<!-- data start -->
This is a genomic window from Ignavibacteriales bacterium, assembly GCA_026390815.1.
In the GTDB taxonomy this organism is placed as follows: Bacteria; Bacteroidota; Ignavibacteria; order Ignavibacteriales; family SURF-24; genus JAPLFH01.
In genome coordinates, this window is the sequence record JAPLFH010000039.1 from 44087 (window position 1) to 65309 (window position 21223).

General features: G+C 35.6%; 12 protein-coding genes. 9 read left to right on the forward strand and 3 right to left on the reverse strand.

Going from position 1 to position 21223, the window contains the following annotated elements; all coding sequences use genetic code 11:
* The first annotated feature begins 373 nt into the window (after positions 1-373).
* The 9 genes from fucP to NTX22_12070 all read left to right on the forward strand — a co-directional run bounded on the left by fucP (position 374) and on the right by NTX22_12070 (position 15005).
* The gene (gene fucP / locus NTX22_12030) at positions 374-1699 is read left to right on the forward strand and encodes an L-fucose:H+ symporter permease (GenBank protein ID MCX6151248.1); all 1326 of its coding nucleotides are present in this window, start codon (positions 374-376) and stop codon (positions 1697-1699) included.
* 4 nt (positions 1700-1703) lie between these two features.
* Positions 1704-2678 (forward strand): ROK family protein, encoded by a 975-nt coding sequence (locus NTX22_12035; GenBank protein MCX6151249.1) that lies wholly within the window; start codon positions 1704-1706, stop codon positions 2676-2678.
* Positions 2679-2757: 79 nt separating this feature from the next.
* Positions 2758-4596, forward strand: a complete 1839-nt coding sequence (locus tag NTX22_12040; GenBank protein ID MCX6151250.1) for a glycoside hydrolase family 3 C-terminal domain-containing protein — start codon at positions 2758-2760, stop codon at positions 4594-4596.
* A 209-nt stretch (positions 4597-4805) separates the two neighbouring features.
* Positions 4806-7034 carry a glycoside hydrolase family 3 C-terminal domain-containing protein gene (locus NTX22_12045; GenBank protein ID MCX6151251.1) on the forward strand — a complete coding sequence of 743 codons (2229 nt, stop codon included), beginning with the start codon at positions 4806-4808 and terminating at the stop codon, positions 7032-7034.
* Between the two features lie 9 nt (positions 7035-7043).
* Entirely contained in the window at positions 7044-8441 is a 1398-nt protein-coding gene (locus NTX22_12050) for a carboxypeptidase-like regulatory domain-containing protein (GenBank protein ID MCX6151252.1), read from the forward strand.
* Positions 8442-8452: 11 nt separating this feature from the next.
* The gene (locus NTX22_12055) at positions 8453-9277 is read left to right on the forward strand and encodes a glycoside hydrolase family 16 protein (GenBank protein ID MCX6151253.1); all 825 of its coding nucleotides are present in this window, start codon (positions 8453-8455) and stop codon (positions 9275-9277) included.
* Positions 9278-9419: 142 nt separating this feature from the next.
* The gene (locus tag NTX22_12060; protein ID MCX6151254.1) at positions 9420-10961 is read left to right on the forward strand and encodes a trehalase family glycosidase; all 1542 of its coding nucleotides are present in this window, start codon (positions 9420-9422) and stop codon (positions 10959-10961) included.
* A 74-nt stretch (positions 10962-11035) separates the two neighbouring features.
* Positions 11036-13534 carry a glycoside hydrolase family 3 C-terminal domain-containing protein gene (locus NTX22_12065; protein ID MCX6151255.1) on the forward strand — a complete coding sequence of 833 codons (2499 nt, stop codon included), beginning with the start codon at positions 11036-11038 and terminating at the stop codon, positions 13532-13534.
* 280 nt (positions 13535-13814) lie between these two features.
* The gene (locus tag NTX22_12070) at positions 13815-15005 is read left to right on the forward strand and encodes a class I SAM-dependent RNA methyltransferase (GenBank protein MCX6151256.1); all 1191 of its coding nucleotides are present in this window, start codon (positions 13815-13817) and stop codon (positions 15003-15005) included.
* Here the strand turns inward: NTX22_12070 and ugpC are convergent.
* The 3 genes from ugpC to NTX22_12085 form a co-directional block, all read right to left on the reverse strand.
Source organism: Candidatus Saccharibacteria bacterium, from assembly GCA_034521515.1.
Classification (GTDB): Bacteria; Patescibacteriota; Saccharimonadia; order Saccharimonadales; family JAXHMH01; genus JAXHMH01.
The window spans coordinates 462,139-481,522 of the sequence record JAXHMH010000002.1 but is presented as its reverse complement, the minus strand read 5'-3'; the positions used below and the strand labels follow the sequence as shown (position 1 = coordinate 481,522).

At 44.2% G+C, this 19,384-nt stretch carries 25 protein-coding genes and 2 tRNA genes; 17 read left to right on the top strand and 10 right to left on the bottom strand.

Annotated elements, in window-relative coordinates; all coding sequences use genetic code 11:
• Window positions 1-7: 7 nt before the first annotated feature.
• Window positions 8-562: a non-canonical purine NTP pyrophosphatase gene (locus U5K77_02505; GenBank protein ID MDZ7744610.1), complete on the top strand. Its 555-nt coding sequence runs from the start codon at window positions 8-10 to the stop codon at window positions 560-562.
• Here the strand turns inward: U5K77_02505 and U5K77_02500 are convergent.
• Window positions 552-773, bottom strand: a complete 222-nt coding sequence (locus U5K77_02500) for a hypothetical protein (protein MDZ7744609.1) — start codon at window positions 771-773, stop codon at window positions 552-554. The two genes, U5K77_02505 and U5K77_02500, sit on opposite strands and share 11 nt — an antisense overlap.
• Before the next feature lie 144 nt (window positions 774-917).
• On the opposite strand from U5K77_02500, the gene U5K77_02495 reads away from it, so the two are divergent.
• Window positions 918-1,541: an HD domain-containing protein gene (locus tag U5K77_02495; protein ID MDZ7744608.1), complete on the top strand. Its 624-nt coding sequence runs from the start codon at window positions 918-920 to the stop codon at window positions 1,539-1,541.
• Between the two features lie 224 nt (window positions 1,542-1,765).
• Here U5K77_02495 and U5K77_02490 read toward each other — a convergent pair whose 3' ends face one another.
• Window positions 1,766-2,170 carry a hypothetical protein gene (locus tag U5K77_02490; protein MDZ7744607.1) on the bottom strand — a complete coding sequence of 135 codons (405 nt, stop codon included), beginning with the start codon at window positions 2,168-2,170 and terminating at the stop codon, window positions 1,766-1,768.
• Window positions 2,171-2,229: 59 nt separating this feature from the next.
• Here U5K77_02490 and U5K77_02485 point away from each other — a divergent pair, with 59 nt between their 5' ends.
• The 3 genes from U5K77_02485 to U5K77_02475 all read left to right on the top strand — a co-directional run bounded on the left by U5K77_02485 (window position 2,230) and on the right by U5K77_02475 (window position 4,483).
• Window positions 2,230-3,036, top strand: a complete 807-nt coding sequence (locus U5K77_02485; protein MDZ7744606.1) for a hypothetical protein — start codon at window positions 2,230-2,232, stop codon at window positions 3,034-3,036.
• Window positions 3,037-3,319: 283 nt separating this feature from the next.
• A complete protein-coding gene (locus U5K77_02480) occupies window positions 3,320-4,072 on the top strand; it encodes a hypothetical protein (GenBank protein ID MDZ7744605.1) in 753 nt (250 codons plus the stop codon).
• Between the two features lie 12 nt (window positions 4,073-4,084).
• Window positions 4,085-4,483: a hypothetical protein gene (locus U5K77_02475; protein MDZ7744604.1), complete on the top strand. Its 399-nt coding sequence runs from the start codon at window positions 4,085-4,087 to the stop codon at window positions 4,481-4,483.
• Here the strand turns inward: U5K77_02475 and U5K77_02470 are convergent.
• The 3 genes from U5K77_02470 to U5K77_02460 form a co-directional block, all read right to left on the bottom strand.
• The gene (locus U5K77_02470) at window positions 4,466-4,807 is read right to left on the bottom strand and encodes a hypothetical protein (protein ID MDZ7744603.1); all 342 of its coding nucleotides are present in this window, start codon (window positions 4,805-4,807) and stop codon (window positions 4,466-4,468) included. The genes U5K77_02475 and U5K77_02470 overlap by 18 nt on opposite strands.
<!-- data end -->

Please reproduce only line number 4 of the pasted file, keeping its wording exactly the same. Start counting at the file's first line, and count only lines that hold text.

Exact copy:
General features: G+C 35.6%; 12 protein-coding genes. 9 read left to right on the forward strand and 3 right to left on the reverse strand.